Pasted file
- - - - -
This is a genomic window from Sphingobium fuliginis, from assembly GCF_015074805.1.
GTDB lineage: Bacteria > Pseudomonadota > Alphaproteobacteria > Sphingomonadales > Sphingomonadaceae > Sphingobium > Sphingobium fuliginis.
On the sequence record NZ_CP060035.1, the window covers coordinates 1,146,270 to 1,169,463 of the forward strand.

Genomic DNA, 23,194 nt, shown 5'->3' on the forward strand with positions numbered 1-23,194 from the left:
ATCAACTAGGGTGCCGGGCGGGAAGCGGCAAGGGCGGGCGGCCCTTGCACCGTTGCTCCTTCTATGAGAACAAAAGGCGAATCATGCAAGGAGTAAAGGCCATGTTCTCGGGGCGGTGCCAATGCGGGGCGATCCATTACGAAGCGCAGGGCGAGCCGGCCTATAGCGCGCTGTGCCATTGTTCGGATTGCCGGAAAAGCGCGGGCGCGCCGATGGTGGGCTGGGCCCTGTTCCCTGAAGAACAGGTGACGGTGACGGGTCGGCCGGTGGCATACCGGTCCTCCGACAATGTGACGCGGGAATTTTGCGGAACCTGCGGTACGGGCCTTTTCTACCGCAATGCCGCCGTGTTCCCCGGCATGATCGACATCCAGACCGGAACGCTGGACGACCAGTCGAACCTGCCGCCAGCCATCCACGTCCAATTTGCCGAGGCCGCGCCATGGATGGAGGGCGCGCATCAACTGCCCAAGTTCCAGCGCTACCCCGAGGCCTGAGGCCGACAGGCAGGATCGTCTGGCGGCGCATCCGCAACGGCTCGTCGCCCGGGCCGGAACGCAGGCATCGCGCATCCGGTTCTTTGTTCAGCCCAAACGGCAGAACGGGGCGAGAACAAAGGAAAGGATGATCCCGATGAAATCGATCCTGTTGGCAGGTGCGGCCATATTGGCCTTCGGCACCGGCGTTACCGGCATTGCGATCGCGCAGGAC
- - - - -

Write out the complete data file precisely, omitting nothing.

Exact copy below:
This is a genomic window from Sphingobium fuliginis, from assembly GCF_015074805.1.
GTDB lineage: Bacteria > Pseudomonadota > Alphaproteobacteria > Sphingomonadales > Sphingomonadaceae > Sphingobium > Sphingobium fuliginis.
On the sequence record NZ_CP060035.1, the window covers coordinates 1,146,270 to 1,169,463 of the forward strand.

Genomic DNA, 23,194 nt, shown 5'->3' on the forward strand with positions numbered 1-23,194 from the left:
ATCAACTAGGGTGCCGGGCGGGAAGCGGCAAGGGCGGGCGGCCCTTGCACCGTTGCTCCTTCTATGAGAACAAAAGGCGAATCATGCAAGGAGTAAAGGCCATGTTCTCGGGGCGGTGCCAATGCGGGGCGATCCATTACGAAGCGCAGGGCGAGCCGGCCTATAGCGCGCTGTGCCATTGTTCGGATTGCCGGAAAAGCGCGGGCGCGCCGATGGTGGGCTGGGCCCTGTTCCCTGAAGAACAGGTGACGGTGACGGGTCGGCCGGTGGCATACCGGTCCTCCGACAATGTGACGCGGGAATTTTGCGGAACCTGCGGTACGGGCCTTTTCTACCGCAATGCCGCCGTGTTCCCCGGCATGATCGACATCCAGACCGGAACGCTGGACGACCAGTCGAACCTGCCGCCAGCCATCCACGTCCAATTTGCCGAGGCCGCGCCATGGATGGAGGGCGCGCATCAACTGCCCAAGTTCCAGCGCTACCCCGAGGCCTGAGGCCGACAGGCAGGATCGTCTGGCGGCGCATCCGCAACGGCTCGTCGCCCGGGCCGGAACGCAGGCATCGCGCATCCGGTTCTTTGTTCAGCCCAAACGGCAGAACGGGGCGAGAACAAAGGAAAGGATGATCCCGATGAAATCGATCCTGTTGGCAGGTGCGGCCATATTGGCCTTCGGCACCGGCGTTACCGGCATTGCGATCGCGCAGGAC